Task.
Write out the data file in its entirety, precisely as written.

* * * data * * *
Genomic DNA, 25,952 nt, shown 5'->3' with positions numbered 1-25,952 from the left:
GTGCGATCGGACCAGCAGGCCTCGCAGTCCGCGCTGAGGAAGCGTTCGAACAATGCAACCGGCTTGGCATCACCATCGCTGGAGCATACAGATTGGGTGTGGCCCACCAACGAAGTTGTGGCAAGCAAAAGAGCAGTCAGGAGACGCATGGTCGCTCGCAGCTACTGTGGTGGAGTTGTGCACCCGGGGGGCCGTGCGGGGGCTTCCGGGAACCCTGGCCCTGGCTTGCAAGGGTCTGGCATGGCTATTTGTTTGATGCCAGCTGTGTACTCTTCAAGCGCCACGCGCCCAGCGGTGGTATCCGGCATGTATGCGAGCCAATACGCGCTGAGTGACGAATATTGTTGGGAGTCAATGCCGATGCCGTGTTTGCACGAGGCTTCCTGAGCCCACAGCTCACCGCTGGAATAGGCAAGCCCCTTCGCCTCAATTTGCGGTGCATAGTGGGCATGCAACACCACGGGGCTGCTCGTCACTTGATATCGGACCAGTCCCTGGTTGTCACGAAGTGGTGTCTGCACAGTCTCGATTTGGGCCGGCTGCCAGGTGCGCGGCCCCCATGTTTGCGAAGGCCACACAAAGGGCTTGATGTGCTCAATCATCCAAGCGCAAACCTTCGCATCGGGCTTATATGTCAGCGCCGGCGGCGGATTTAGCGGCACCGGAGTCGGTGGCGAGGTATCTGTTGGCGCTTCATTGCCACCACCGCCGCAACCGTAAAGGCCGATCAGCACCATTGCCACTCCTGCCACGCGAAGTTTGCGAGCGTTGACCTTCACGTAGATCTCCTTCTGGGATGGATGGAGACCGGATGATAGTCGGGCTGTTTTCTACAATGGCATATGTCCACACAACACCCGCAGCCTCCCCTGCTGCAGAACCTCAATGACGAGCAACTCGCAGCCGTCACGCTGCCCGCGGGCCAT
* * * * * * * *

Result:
Genomic DNA, 25,952 nt, shown 5'->3' with positions numbered 1-25,952 from the left:
GTGCGATCGGACCAGCAGGCCTCGCAGTCCGCGCTGAGGAAGCGTTCGAACAATGCAACCGGCTTGGCATCACCATCGCTGGAGCATACAGATTGGGTGTGGCCCACCAACGAAGTTGTGGCAAGCAAAAGAGCAGTCAGGAGACGCATGGTCGCTCGCAGCTACTGTGGTGGAGTTGTGCACCCGGGGGGCCGTGCGGGGGCTTCCGGGAACCCTGGCCCTGGCTTGCAAGGGTCTGGCATGGCTATTTGTTTGATGCCAGCTGTGTACTCTTCAAGCGCCACGCGCCCAGCGGTGGTATCCGGCATGTATGCGAGCCAATACGCGCTGAGTGACGAATATTGTTGGGAGTCAATGCCGATGCCGTGTTTGCACGAGGCTTCCTGAGCCCACAGCTCACCGCTGGAATAGGCAAGCCCCTTCGCCTCAATTTGCGGTGCATAGTGGGCATGCAACACCACGGGGCTGCTCGTCACTTGATATCGGACCAGTCCCTGGTTGTCACGAAGTGGTGTCTGCACAGTCTCGATTTGGGCCGGCTGCCAGGTGCGCGGCCCCCATGTTTGCGAAGGCCACACAAAGGGCTTGATGTGCTCAATCATCCAAGCGCAAACCTTCGCATCGGGCTTATATGTCAGCGCCGGCGGCGGATTTAGCGGCACCGGAGTCGGTGGCGAGGTATCTGTTGGCGCTTCATTGCCACCACCGCCGCAACCGTAAAGGCCGATCAGCACCATTGCCACTCCTGCCACGCGAAGTTTGCGAGCGTTGACCTTCACGTAGATCTCCTTCTGGGATGGATGGAGACCGGATGATAGTCGGGCTGTTTTCTACAATGGCATATGTCCACACAACACCCGCAGCCTCCCCTGCTGCAGAACCTCAATGACGAGCAACTCGCAGCCGTCACGCTGCCCGCGGGCCAT